Coloplast conceal plug

About this topic
The forum discussion is about the use of plugs for stomas and their advantages and disadvantages, with recommendations for purchasing and caution about their use.

Just saw this mentioned in someone's reply to a question. Had never heard of a "plug". It sounds like it would be advantageous for intimacy.

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I think a plug actually goes into your stoma some, not exactly sure I'd want that in me while wiggling around ferociously. Maybe a stoma cap would be more appropriate if you knew your output wasn't gonna be an issue for 4hrs or so.

Getting Support in the Ostomy Community with LeeAnne Hayden | Hollister

Hello Audrey.
I have worn a plug every day for years and have had very few problems. The plug goes inside the stoma and the wafer fits right on the skin with nothing protruding (just like a plaster would on a wound). The advantages in terms of intimacy are obvious, in that nothing gets in the way. However, there are are other advantages: the plug is made of porous material which lets wind through but not faeces. It has filters, so any farts don't smell and they don't make a noise either. It puts me in mind of  me of 'tampons' for stomas.

Whilst I think they are a good idea, I don't use them primarily for these reasons; My rationale is that they help with my parastomal hernia, which would otherwise close my stoma so tight that gas builds up behind and is painful. The plugs keep the channel open for gas to pass easily, but it also holds the stricture open.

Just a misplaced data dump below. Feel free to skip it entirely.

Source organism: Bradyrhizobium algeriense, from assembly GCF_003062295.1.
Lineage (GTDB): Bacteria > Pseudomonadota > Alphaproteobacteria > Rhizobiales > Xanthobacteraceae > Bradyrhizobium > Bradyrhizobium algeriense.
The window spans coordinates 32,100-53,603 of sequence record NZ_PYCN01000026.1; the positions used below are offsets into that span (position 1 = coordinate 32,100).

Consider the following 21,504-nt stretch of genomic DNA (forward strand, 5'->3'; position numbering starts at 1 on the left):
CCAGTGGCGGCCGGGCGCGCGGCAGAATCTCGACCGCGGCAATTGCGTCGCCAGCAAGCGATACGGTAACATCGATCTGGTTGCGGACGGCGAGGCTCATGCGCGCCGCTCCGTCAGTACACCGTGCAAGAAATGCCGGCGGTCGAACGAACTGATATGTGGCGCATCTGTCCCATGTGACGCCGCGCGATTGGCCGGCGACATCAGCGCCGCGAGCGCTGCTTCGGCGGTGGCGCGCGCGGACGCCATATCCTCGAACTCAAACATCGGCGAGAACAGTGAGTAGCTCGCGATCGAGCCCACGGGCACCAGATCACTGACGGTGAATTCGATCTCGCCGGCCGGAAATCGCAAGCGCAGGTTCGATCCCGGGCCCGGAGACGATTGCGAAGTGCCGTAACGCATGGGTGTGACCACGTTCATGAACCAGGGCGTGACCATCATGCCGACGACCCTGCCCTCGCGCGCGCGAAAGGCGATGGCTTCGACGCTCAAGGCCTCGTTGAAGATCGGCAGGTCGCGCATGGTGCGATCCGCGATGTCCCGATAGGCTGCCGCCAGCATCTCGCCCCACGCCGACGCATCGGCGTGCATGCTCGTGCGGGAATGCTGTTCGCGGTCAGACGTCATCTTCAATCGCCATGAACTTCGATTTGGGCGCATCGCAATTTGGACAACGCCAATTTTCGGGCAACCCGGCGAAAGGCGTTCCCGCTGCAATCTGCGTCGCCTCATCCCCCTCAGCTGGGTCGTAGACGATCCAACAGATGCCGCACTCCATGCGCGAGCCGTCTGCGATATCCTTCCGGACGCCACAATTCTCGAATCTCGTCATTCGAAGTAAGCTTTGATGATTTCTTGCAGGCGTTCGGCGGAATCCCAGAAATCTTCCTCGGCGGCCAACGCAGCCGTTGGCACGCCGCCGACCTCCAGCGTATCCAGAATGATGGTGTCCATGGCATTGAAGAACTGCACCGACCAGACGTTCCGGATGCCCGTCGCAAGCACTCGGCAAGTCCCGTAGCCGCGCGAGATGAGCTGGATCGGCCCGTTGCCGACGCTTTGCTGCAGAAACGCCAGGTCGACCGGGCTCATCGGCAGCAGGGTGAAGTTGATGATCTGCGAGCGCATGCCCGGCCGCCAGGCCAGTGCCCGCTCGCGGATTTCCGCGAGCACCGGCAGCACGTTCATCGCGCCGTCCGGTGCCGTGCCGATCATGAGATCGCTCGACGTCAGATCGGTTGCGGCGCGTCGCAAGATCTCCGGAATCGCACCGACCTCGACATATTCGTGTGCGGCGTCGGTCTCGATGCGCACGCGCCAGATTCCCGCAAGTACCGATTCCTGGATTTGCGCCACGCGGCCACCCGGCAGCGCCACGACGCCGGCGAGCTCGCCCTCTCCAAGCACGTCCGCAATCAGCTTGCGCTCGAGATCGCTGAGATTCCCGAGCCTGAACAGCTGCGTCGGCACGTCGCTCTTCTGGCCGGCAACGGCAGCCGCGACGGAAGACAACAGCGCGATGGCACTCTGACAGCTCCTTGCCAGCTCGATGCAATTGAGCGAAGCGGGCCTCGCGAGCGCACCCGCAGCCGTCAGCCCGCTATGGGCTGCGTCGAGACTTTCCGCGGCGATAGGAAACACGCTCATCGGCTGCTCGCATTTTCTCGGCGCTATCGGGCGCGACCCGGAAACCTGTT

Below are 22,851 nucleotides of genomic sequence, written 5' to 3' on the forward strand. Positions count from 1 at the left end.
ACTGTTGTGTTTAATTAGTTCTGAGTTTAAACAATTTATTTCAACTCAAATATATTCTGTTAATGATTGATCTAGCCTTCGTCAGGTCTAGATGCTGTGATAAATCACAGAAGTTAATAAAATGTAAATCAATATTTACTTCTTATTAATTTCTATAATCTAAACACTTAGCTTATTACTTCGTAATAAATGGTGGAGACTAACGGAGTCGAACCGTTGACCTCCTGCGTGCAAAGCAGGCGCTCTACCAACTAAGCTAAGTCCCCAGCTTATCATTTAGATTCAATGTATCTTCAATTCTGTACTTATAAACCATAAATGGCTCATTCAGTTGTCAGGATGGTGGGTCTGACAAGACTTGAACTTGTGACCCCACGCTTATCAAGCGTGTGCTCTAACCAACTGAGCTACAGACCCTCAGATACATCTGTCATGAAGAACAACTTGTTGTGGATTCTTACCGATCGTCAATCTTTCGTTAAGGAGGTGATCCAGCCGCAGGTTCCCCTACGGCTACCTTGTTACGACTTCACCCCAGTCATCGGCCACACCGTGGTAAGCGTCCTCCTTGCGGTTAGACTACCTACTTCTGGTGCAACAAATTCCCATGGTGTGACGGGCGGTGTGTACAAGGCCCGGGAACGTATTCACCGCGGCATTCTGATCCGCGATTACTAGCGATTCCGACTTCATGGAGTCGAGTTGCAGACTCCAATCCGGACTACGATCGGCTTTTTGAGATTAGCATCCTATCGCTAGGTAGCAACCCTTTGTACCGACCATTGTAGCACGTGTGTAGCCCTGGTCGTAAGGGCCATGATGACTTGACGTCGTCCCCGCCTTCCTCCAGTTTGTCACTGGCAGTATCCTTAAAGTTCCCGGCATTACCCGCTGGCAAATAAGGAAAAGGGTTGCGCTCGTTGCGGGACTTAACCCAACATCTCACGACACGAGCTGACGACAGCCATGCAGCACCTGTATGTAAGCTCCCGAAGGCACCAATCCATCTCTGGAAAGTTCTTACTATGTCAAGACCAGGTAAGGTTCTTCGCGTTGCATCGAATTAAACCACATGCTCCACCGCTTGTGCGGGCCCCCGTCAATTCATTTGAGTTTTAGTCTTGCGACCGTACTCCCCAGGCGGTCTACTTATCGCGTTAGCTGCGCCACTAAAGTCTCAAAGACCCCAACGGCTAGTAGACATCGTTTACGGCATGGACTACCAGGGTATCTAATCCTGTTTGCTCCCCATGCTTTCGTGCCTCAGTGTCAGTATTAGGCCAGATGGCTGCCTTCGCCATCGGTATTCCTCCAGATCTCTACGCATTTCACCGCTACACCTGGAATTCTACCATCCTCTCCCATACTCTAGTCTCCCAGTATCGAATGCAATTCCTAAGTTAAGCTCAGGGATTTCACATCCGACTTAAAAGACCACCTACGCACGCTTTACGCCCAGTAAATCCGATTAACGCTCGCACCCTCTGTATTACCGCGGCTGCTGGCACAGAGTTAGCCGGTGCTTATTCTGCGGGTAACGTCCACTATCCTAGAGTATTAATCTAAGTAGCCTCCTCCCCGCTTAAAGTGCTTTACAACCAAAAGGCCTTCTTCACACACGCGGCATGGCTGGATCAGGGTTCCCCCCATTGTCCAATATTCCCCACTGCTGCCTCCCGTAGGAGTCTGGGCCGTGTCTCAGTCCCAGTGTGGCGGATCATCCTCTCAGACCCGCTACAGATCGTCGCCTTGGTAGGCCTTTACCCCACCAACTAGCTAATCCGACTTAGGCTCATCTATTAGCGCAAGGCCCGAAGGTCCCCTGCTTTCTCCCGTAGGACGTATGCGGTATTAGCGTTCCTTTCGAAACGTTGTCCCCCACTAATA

On the 'con' side: Just occasionally, the plug used to get pushed out. However, when that happened it didn't push the wafer off but lodged on the  inside of the wafer - between the skin and the wafer. This was the same if sometimes there is a small amount of output with it. When this happened, it was not painful, but just a little uncomfortable. Of course, this is a timely reminder telling me that I need to change it for a new one.  I managed to stop this happening by sticking a plastic bottle lid over the wafer where the plug is and holding it on with my hernia belt. This gave enough pressure to keep everything in place. 

With all these devices, it's best to give them a try to see if they suit you, nothing is lost by experimenting in this way until you find something that works for you. 

If you want to know what they look like, there is a photo on my profile.

Best wishes



Reply to Bill

Hi Bill

I hope all well with you. I just had surgery 2 weeks ago so just trying to recover at the moment. I have just become a member also so I came across your post about the plugs.

Is there a website you would recommend to purchase ? I am located in Ireland.

Thanks in advance Bill


Reply to AlexT


Reply to Source Within Change

Hello Sonya.


With some of these devices (like plugs) it might be best to check with your stoma nurse if and when it would be safe to use them. I know that my nurses recommended that I wait for at least 6weeks before trying irrigation. It might be that the stoma at the point of connection to the skin needs time to heal.
I get my supplies from directly from Coloplast. Their distributer in the UK is Charter Healthcare, but I'm sure that if you contacted Coloplast they would be able to send you stuff. The website for the UK is :
They also have specialist  people on hand to give advice about stomas and their products, so why not try contacting them to discuss the plugs and any other questions you may have. They also might have a closer contact in Ireland. 

Best wishes




The last I checked they aren't allowed in the US.

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